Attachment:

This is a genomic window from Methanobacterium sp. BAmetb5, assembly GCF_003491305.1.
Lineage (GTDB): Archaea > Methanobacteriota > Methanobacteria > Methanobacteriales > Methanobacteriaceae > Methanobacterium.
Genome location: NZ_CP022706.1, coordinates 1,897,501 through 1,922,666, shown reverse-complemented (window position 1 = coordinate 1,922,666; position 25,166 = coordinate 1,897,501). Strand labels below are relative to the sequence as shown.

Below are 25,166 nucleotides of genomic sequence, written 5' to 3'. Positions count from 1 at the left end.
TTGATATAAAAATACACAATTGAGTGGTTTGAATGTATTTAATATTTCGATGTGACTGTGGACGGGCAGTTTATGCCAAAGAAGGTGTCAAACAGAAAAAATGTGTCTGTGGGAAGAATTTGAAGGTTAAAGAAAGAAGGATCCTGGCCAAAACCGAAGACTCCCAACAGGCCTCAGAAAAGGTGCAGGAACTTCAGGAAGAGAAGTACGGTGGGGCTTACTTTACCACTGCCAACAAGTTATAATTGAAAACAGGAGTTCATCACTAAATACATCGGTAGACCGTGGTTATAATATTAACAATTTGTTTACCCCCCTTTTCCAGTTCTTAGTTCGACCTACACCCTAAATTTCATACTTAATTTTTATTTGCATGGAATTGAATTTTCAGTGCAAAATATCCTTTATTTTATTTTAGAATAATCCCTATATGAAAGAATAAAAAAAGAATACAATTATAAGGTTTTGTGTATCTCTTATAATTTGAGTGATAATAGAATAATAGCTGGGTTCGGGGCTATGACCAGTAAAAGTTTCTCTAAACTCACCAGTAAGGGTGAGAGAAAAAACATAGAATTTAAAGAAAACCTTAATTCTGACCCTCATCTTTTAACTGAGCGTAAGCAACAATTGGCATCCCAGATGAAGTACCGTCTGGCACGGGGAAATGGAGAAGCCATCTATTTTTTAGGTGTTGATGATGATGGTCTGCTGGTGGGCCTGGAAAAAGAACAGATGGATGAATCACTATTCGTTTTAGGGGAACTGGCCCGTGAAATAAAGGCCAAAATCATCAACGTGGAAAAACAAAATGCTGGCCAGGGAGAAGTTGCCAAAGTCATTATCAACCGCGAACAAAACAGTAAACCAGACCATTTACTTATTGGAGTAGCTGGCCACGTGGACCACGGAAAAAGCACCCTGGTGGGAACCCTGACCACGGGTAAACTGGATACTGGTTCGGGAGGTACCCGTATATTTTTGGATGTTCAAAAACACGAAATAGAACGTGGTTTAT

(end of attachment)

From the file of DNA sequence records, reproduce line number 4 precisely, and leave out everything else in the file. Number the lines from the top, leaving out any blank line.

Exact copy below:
Below are 25,166 nucleotides of genomic sequence, written 5' to 3'. Positions count from 1 at the left end.